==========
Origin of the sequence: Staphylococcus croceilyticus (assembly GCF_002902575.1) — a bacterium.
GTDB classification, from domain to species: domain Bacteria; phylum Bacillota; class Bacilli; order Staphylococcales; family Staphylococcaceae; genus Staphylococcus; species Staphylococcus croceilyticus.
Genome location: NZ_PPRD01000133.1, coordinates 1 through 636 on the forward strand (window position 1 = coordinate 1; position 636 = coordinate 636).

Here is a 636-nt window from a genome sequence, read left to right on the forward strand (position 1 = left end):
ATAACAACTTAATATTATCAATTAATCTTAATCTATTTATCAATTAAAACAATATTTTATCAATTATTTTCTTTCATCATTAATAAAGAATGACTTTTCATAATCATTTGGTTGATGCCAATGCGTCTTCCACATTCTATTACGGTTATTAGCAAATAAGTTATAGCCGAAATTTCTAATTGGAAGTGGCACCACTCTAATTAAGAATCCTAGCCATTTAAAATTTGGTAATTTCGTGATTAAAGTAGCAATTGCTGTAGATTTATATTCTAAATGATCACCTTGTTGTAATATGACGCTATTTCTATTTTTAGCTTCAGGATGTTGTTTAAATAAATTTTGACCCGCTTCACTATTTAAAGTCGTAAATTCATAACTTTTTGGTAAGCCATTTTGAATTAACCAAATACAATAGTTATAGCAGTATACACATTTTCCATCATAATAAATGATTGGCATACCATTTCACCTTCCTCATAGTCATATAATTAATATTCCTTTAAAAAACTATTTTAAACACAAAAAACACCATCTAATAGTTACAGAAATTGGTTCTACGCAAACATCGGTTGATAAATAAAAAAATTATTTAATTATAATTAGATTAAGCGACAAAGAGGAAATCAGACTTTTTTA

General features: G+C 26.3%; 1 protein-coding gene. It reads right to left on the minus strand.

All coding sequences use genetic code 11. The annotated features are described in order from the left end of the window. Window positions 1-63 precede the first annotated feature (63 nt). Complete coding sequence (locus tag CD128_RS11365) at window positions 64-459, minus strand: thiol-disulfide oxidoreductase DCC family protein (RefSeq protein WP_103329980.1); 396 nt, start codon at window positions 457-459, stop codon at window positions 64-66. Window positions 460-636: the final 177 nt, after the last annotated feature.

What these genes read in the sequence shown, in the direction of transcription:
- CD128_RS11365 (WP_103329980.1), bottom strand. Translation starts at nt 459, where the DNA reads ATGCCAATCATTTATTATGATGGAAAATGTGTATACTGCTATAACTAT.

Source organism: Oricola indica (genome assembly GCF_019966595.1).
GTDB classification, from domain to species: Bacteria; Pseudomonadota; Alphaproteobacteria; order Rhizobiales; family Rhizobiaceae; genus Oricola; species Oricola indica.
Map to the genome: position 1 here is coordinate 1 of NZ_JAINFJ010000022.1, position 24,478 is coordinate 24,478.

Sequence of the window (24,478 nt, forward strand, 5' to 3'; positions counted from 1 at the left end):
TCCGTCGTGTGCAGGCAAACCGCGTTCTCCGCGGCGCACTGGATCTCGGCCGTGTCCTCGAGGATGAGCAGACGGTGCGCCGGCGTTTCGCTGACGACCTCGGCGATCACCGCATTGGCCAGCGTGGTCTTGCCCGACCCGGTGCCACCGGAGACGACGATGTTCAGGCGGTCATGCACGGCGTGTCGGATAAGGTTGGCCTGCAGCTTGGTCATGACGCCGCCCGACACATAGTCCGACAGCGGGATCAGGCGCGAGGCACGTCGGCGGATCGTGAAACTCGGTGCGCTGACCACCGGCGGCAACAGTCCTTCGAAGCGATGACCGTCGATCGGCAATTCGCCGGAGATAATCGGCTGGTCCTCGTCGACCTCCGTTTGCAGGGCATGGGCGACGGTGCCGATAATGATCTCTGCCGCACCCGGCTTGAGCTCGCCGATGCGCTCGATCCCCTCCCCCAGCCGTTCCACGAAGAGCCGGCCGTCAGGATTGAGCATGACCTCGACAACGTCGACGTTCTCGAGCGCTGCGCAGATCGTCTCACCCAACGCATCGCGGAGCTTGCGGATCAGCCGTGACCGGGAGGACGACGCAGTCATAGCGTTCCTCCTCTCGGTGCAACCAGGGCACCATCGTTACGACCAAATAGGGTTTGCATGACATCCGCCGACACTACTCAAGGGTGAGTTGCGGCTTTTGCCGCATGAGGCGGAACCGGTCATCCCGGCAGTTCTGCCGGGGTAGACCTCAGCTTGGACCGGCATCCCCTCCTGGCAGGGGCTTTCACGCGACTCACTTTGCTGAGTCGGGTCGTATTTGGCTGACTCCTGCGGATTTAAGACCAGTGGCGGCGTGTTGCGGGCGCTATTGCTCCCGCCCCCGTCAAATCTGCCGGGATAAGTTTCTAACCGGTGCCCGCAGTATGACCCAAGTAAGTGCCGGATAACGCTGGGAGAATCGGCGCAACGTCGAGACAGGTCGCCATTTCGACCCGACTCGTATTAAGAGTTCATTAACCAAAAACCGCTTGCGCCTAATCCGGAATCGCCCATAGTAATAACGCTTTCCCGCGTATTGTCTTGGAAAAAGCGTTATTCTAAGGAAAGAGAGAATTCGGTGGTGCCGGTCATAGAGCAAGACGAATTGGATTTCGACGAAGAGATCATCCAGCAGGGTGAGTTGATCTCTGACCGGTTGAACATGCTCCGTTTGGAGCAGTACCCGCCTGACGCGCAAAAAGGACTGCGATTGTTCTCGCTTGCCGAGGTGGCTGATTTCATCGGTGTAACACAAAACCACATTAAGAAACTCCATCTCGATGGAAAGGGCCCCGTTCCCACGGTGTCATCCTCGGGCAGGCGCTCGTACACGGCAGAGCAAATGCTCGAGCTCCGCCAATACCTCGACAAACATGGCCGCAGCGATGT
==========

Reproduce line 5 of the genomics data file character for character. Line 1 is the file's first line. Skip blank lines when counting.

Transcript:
ATAACAACTTAATATTATCAATTAATCTTAATCTATTTATCAATTAAAACAATATTTTATCAATTATTTTCTTTCATCATTAATAAAGAATGACTTTTCATAATCATTTGGTTGATGCCAATGCGTCTTCCACATTCTATTACGGTTATTAGCAAATAAGTTATAGCCGAAATTTCTAATTGGAAGTGGCACCACTCTAATTAAGAATCCTAGCCATTTAAAATTTGGTAATTTCGTGATTAAAGTAGCAATTGCTGTAGATTTATATTCTAAATGATCACCTTGTTGTAATATGACGCTATTTCTATTTTTAGCTTCAGGATGTTGTTTAAATAAATTTTGACCCGCTTCACTATTTAAAGTCGTAAATTCATAACTTTTTGGTAAGCCATTTTGAATTAACCAAATACAATAGTTATAGCAGTATACACATTTTCCATCATAATAAATGATTGGCATACCATTTCACCTTCCTCATAGTCATATAATTAATATTCCTTTAAAAAACTATTTTAAACACAAAAAACACCATCTAATAGTTACAGAAATTGGTTCTACGCAAACATCGGTTGATAAATAAAAAAATTATTTAATTATAATTAGATTAAGCGACAAAGAGGAAATCAGACTTTTTTA